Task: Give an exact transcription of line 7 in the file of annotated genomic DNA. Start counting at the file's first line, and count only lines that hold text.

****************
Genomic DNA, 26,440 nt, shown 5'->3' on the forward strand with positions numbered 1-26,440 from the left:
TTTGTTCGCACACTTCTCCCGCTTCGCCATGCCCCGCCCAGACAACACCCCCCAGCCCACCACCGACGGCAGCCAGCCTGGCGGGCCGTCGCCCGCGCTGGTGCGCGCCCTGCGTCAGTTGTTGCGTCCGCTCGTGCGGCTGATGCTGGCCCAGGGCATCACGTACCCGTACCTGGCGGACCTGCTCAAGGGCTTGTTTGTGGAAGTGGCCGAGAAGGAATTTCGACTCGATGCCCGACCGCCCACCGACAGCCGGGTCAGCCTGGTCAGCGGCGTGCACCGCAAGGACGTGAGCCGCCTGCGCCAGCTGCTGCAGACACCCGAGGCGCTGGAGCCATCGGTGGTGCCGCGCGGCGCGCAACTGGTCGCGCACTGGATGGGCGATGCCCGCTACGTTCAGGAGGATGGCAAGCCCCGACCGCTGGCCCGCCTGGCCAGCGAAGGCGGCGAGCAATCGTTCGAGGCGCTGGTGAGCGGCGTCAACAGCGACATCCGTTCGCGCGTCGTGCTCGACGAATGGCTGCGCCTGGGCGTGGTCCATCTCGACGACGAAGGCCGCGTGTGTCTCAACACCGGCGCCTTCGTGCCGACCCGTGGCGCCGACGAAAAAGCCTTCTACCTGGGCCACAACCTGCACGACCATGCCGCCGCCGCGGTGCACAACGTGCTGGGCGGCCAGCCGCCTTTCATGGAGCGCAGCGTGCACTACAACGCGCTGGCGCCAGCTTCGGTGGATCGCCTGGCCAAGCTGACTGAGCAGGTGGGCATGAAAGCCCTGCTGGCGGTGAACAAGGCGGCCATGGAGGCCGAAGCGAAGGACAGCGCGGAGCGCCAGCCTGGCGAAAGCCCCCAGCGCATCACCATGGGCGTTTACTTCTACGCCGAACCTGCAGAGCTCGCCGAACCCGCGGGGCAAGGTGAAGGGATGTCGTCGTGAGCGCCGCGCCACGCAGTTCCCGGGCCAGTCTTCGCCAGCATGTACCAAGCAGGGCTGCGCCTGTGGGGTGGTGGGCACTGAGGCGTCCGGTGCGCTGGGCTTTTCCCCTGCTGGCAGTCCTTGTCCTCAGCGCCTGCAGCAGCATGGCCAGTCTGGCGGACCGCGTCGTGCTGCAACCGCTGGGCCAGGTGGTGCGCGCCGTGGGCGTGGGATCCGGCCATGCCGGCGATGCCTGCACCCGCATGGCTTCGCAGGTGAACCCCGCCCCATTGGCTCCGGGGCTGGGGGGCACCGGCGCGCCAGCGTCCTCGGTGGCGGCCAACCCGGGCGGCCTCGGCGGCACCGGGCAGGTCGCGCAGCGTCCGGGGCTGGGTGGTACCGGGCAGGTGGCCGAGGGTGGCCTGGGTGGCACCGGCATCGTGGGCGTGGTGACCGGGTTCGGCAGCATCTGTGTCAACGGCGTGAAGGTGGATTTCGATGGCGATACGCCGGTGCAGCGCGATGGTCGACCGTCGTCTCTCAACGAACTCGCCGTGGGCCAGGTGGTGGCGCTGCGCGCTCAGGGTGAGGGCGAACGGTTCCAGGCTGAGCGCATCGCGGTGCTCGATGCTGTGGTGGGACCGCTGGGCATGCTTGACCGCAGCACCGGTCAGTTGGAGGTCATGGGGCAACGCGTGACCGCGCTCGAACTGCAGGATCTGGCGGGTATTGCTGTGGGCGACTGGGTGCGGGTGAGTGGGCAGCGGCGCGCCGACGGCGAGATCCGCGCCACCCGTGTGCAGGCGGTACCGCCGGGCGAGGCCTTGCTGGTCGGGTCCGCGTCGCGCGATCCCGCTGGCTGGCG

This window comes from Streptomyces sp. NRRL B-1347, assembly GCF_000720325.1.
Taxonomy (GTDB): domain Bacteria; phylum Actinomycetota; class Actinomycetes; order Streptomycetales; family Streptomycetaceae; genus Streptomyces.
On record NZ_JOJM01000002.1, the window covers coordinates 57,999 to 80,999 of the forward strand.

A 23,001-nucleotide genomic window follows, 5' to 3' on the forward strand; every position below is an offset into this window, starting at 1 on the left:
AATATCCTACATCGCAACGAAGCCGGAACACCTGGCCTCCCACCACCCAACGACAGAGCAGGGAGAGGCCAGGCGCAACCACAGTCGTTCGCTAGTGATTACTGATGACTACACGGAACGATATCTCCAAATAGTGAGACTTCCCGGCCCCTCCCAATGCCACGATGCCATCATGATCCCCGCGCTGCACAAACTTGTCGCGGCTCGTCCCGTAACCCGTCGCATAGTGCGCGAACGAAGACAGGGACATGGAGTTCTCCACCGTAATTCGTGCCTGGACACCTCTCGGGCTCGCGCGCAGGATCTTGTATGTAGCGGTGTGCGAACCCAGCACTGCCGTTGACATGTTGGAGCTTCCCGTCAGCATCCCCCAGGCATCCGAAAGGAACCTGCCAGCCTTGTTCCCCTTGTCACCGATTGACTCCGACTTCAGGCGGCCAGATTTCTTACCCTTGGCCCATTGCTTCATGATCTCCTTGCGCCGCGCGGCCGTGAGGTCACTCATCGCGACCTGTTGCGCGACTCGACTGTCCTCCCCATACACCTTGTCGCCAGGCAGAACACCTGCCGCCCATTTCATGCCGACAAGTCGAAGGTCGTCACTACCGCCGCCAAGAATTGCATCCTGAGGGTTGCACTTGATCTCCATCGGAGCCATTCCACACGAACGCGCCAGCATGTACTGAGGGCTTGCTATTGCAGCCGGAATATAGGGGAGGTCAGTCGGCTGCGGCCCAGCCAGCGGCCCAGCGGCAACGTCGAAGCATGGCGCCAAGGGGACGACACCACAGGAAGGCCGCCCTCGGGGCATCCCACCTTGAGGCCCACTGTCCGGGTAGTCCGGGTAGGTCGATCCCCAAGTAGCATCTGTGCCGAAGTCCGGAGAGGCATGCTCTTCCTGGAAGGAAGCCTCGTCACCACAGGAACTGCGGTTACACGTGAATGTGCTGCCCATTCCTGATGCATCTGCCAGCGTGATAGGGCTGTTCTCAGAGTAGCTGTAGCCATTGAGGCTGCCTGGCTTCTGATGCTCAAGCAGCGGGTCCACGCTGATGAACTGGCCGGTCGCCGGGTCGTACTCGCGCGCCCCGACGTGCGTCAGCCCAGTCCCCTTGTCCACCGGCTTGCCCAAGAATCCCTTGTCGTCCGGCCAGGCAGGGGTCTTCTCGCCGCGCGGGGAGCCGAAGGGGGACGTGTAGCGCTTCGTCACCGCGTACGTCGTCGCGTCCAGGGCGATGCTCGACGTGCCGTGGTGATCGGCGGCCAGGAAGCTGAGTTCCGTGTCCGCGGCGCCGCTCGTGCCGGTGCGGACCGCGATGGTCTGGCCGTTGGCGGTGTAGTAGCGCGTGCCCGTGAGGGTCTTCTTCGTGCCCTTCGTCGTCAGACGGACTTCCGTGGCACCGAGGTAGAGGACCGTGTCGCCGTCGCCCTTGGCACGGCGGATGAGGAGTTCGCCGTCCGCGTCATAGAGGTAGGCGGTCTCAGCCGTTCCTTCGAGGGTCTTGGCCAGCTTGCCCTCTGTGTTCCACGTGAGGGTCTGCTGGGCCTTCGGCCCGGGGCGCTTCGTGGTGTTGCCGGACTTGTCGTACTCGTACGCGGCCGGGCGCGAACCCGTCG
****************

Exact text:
AATATCCTACATCGCAACGAAGCCGGAACACCTGGCCTCCCACCACCCAACGACAGAGCAGGGAGAGGCCAGGCGCAACCACAGTCGTTCGCTAGTGATTACTGATGACTACACGGAACGATATCTCCAAATAGTGAGACTTCCCGGCCCCTCCCAATGCCACGATGCCATCATGATCCCCGCGCTGCACAAACTTGTCGCGGCTCGTCCCGTAACCCGTCGCATAGTGCGCGAACGAAGACAGGGACATGGAGTTCTCCACCGTAATTCGTGCCTGGACACCTCTCGGGCTCGCGCGCAGGATCTTGTATGTAGCGGTGTGCGAACCCAGCACTGCCGTTGACATGTTGGAGCTTCCCGTCAGCATCCCCCAGGCATCCGAAAGGAACCTGCCAGCCTTGTTCCCCTTGTCACCGATTGACTCCGACTTCAGGCGGCCAGATTTCTTACCCTTGGCCCATTGCTTCATGATCTCCTTGCGCCGCGCGGCCGTGAGGTCACTCATCGCGACCTGTTGCGCGACTCGACTGTCCTCCCCATACACCTTGTCGCCAGGCAGAACACCTGCCGCCCATTTCATGCCGACAAGTCGAAGGTCGTCACTACCGCCGCCAAGAATTGCATCCTGAGGGTTGCACTTGATCTCCATCGGAGCCATTCCACACGAACGCGCCAGCATGTACTGAGGGCTTGCTATTGCAGCCGGAATATAGGGGAGGTCAGTCGGCTGCGGCCCAGCCAGCGGCCCAGCGGCAACGTCGAAGCATGGCGCCAAGGGGACGACACCACAGGAAGGCCGCCCTCGGGGCATCCCACCTTGAGGCCCACTGTCCGGGTAGTCCGGGTAGGTCGATCCCCAAGTAGCATCTGTGCCGAAGTCCGGAGAGGCATGCTCTTCCTGGAAGGAAGCCTCGTCACCACAGGAACTGCGGTTACACGTGAATGTGCTGCCCATTCCTGATGCATCTGCCAGCGTGATAGGGCTGTTCTCAGAGTAGCTGTAGCCATTGAGGCTGCCTGGCTTCTGATGCTCAAGCAGCGGGTCCACGCTGATGAACTGGCCGGTCGCCGGGTCGTACTCGCGCGCCCCGACGTGCGTCAGCCCAGTCCCCTTGTCCACCGGCTTGCCCAAGAATCCCTTGTCGTCCGGCCAGGCAGGGGTCTTCTCGCCGCGCGGGGAGCCGAAGGGGGACGTGTAGCGCTTCGTCACCGCGTACGTCGTCGCGTCCAGGGCGATGCTCGACGTGCCGTGGTGATCGGCGGCCAGGAAGCTGAGTTCCGTGTCCGCGGCGCCGCTCGTGCCGGTGCGGACCGCGATGGTCTGGCCGTTGGCGGTGTAGTAGCGCGTGCCCGTGAGGGTCTTCTTCGTGCCCTTCGTCGTCAGACGGACTTCCGTGGCACCGAGGTAGAGGACCGTGTCGCCGTCGCCCTTGGCACGGCGGATGAGGAGTTCGCCGTCCGCGTCATAGAGGTAGGCGGTCTCAGCCGTTCCTTCGAGGGTCTTGGCCAGCTTGCCCTCTGTGTTCCACGTGAGGGTCTGCTGGGCCTTCGGCCCGGGGCGCTTCGTGGTGTTGCCGGACTTGTCGTACTCGTACGCGGCCGGGCGCGAACCCGTCG